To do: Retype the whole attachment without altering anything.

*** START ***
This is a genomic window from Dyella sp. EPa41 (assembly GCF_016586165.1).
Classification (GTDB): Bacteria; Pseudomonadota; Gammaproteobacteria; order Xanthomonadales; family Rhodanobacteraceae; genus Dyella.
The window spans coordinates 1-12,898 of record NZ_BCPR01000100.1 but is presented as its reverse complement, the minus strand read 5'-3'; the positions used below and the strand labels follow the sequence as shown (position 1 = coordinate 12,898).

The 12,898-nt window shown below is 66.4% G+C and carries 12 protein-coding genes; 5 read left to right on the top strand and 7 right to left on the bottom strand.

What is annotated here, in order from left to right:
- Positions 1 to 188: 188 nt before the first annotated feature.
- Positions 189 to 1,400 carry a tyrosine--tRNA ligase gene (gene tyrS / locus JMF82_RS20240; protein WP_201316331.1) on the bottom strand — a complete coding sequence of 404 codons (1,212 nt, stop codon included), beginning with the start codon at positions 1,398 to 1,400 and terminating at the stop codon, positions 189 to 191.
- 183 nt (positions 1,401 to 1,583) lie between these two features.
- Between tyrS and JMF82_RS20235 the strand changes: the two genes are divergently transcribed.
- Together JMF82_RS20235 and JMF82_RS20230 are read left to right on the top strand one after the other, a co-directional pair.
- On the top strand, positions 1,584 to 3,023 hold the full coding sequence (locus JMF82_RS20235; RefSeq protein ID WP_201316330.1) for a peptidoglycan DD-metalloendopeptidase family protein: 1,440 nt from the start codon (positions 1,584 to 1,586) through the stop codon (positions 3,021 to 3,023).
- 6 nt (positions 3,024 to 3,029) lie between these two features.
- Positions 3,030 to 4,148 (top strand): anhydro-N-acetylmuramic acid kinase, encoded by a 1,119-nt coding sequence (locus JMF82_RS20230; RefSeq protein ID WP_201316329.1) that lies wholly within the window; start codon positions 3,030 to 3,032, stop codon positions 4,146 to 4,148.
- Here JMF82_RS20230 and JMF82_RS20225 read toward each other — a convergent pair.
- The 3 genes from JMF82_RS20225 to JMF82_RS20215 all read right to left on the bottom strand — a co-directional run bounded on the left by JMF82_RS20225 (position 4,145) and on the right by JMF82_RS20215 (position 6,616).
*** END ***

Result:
This is a genomic window from Dyella sp. EPa41 (assembly GCF_016586165.1).
Classification (GTDB): Bacteria; Pseudomonadota; Gammaproteobacteria; order Xanthomonadales; family Rhodanobacteraceae; genus Dyella.
The window spans coordinates 1-12,898 of record NZ_BCPR01000100.1 but is presented as its reverse complement, the minus strand read 5'-3'; the positions used below and the strand labels follow the sequence as shown (position 1 = coordinate 12,898).

The 12,898-nt window shown below is 66.4% G+C and carries 12 protein-coding genes; 5 read left to right on the top strand and 7 right to left on the bottom strand.

What is annotated here, in order from left to right:
- Positions 1 to 188: 188 nt before the first annotated feature.
- Positions 189 to 1,400 carry a tyrosine--tRNA ligase gene (gene tyrS / locus JMF82_RS20240; protein WP_201316331.1) on the bottom strand — a complete coding sequence of 404 codons (1,212 nt, stop codon included), beginning with the start codon at positions 1,398 to 1,400 and terminating at the stop codon, positions 189 to 191.
- 183 nt (positions 1,401 to 1,583) lie between these two features.
- Between tyrS and JMF82_RS20235 the strand changes: the two genes are divergently transcribed.
- Together JMF82_RS20235 and JMF82_RS20230 are read left to right on the top strand one after the other, a co-directional pair.
- On the top strand, positions 1,584 to 3,023 hold the full coding sequence (locus JMF82_RS20235; RefSeq protein ID WP_201316330.1) for a peptidoglycan DD-metalloendopeptidase family protein: 1,440 nt from the start codon (positions 1,584 to 1,586) through the stop codon (positions 3,021 to 3,023).
- 6 nt (positions 3,024 to 3,029) lie between these two features.
- Positions 3,030 to 4,148 (top strand): anhydro-N-acetylmuramic acid kinase, encoded by a 1,119-nt coding sequence (locus JMF82_RS20230; RefSeq protein ID WP_201316329.1) that lies wholly within the window; start codon positions 3,030 to 3,032, stop codon positions 4,146 to 4,148.
- Here JMF82_RS20230 and JMF82_RS20225 read toward each other — a convergent pair.
- The 3 genes from JMF82_RS20225 to JMF82_RS20215 all read right to left on the bottom strand — a co-directional run bounded on the left by JMF82_RS20225 (position 4,145) and on the right by JMF82_RS20215 (position 6,616).